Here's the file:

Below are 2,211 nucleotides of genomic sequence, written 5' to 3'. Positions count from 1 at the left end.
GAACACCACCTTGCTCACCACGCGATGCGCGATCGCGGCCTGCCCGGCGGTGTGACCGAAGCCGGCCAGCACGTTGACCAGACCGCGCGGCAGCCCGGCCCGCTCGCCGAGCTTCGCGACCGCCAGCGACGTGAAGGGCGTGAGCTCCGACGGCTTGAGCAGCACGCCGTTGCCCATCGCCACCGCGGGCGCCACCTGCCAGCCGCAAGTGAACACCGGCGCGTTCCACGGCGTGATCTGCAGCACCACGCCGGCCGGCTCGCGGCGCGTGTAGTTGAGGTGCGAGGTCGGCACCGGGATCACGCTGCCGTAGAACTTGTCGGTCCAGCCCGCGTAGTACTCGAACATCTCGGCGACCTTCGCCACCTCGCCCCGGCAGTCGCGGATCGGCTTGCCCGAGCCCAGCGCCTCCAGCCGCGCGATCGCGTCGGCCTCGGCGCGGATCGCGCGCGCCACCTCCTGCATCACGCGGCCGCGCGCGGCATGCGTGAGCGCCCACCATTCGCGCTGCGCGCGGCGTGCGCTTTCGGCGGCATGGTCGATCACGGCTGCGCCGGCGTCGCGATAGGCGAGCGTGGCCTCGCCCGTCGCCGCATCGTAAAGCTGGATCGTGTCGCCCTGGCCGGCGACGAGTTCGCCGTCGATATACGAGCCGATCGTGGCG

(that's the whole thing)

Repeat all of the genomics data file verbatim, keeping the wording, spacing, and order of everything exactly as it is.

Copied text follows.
Below are 2,211 nucleotides of genomic sequence, written 5' to 3'. Positions count from 1 at the left end.
GAACACCACCTTGCTCACCACGCGATGCGCGATCGCGGCCTGCCCGGCGGTGTGACCGAAGCCGGCCAGCACGTTGACCAGACCGCGCGGCAGCCCGGCCCGCTCGCCGAGCTTCGCGACCGCCAGCGACGTGAAGGGCGTGAGCTCCGACGGCTTGAGCAGCACGCCGTTGCCCATCGCCACCGCGGGCGCCACCTGCCAGCCGCAAGTGAACACCGGCGCGTTCCACGGCGTGATCTGCAGCACCACGCCGGCCGGCTCGCGGCGCGTGTAGTTGAGGTGCGAGGTCGGCACCGGGATCACGCTGCCGTAGAACTTGTCGGTCCAGCCCGCGTAGTACTCGAACATCTCGGCGACCTTCGCCACCTCGCCCCGGCAGTCGCGGATCGGCTTGCCCGAGCCCAGCGCCTCCAGCCGCGCGATCGCGTCGGCCTCGGCGCGGATCGCGCGCGCCACCTCCTGCATCACGCGGCCGCGCGCGGCATGCGTGAGCGCCCACCATTCGCGCTGCGCGCGGCGTGCGCTTTCGGCGGCATGGTCGATCACGGCTGCGCCGGCGTCGCGATAGGCGAGCGTGGCCTCGCCCGTCGCCGCATCGTAAAGCTGGATCGTGTCGCCCTGGCCGGCGACGAGTTCGCCGTCGATATACGAGCCGATCGTGGCG